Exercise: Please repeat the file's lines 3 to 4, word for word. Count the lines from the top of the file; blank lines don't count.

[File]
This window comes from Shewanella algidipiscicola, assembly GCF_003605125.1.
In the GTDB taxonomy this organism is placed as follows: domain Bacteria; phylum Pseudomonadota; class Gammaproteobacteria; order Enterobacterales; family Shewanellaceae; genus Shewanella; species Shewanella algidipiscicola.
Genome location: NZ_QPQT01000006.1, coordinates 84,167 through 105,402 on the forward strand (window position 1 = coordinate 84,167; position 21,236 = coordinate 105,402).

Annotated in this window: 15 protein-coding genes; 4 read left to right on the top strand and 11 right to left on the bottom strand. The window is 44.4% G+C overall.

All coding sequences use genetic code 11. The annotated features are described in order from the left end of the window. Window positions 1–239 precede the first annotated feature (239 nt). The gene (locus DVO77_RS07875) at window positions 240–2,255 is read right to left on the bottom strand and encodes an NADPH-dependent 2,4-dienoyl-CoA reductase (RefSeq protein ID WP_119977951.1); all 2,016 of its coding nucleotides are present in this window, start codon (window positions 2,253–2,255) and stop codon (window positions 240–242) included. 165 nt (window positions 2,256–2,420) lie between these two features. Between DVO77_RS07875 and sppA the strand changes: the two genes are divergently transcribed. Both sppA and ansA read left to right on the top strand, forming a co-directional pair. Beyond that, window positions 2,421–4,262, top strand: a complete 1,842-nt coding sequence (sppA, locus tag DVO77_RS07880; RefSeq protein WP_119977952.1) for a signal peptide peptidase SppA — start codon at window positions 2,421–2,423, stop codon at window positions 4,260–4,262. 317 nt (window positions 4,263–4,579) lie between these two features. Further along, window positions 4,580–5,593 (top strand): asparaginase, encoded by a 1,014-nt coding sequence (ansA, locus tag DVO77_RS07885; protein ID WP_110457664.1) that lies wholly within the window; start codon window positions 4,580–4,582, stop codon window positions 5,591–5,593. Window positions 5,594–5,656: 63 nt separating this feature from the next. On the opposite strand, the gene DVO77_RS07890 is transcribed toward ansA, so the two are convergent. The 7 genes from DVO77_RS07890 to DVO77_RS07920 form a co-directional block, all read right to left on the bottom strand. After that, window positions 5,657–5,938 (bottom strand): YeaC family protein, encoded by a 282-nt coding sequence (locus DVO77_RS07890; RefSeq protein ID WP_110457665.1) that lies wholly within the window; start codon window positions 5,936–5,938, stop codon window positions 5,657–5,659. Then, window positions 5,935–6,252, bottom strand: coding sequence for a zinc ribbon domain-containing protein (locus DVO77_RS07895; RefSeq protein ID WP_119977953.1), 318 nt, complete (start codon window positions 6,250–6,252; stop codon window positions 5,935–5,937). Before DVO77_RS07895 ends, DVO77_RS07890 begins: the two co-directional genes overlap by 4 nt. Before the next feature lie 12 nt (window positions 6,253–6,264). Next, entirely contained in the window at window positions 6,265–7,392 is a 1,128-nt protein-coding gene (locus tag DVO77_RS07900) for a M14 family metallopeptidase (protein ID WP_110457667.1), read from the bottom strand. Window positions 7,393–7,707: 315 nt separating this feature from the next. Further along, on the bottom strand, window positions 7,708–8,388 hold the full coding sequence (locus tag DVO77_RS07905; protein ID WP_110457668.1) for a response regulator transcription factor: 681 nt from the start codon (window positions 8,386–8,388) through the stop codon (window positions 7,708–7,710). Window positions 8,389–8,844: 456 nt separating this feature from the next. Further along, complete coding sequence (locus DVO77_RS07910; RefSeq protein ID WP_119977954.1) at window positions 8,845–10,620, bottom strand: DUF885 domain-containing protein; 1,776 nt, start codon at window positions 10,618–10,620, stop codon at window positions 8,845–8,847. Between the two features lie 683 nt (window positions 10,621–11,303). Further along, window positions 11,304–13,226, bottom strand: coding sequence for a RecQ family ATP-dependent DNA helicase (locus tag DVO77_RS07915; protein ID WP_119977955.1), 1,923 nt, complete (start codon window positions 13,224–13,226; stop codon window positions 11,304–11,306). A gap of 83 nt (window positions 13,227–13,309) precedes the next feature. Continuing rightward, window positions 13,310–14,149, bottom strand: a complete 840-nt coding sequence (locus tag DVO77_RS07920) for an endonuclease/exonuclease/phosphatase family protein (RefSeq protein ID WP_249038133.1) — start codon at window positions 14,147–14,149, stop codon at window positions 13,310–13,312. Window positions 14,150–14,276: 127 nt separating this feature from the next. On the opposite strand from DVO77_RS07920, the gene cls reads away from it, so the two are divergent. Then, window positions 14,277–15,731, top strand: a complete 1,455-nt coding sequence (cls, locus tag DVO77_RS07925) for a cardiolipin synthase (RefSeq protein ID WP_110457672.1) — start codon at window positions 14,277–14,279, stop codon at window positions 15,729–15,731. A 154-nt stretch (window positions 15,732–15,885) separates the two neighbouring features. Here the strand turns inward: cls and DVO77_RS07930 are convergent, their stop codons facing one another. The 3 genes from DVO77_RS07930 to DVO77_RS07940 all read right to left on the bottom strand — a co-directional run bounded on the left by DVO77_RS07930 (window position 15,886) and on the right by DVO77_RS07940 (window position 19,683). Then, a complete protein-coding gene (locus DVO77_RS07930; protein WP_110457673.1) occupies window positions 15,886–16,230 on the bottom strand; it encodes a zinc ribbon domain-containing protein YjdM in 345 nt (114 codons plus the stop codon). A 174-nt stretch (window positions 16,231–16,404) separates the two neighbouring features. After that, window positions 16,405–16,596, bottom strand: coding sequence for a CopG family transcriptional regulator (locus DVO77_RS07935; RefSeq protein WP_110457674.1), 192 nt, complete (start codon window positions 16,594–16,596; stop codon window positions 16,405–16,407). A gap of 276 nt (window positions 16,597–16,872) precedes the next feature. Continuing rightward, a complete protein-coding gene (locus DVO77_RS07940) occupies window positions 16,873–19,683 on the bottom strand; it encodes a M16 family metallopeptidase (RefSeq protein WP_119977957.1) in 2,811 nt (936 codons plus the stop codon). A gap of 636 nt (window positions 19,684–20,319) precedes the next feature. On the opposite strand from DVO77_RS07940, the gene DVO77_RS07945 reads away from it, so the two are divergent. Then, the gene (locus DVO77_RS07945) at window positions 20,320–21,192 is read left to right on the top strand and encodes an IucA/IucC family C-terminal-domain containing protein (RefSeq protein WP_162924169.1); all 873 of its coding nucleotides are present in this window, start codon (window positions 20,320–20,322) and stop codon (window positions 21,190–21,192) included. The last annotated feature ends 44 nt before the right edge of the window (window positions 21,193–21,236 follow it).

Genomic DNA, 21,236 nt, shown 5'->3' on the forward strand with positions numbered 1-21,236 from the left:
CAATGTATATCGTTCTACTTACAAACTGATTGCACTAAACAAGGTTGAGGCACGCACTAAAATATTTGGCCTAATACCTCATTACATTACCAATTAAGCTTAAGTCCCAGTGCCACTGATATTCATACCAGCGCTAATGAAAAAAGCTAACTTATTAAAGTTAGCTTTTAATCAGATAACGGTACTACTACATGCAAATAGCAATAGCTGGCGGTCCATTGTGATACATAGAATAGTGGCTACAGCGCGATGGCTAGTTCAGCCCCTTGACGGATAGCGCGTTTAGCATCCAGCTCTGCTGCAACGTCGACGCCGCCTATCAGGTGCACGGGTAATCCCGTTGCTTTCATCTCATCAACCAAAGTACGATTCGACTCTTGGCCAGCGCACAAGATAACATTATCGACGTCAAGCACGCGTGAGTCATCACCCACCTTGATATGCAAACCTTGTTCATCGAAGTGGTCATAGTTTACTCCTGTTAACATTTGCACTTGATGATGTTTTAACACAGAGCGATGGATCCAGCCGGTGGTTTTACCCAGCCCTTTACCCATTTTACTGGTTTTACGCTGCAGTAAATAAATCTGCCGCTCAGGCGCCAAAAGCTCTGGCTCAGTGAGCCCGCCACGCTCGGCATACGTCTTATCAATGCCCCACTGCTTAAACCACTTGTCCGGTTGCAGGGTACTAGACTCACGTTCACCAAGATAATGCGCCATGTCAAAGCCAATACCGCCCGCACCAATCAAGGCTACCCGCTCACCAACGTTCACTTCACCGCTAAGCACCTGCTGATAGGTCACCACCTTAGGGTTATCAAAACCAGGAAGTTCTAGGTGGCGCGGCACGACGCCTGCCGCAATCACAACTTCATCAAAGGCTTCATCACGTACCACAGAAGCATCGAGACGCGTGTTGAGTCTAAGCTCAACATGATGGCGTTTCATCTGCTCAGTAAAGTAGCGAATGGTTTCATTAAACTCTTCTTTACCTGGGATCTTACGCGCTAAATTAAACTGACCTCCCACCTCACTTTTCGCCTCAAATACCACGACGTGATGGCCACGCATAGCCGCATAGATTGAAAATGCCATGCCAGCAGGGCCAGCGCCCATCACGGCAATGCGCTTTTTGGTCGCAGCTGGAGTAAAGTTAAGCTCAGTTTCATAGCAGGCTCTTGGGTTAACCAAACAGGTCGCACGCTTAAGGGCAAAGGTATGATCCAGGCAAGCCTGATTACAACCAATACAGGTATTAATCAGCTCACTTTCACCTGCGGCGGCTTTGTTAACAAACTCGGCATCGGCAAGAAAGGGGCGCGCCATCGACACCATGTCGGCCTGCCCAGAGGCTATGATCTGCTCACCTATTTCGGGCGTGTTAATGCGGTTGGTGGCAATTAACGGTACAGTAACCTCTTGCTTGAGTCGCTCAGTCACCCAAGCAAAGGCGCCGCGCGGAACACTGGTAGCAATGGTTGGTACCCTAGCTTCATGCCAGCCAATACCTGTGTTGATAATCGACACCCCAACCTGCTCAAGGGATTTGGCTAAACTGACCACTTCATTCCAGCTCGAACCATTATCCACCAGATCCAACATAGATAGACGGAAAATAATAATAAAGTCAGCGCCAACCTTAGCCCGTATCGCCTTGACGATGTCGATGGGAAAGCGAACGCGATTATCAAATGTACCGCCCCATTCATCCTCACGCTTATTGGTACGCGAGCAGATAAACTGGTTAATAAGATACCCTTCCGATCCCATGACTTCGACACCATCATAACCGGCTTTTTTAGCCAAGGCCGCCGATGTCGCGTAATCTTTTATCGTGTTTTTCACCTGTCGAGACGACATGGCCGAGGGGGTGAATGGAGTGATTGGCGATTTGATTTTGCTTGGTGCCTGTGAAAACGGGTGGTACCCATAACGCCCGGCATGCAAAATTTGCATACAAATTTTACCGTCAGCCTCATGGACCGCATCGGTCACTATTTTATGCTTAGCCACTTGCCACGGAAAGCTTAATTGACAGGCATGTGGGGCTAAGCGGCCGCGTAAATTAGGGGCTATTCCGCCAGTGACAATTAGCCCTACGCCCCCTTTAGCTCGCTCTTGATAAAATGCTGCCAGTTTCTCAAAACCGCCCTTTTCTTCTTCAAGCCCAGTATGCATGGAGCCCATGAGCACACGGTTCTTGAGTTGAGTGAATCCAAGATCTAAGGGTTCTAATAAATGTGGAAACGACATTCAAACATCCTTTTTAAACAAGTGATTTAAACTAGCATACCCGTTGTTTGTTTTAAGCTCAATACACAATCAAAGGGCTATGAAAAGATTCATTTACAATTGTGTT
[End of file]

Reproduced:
Genome location: NZ_QPQT01000006.1, coordinates 84,167 through 105,402 on the forward strand (window position 1 = coordinate 84,167; position 21,236 = coordinate 105,402).

Annotated in this window: 15 protein-coding genes; 4 read left to right on the top strand and 11 right to left on the bottom strand. The window is 44.4% G+C overall.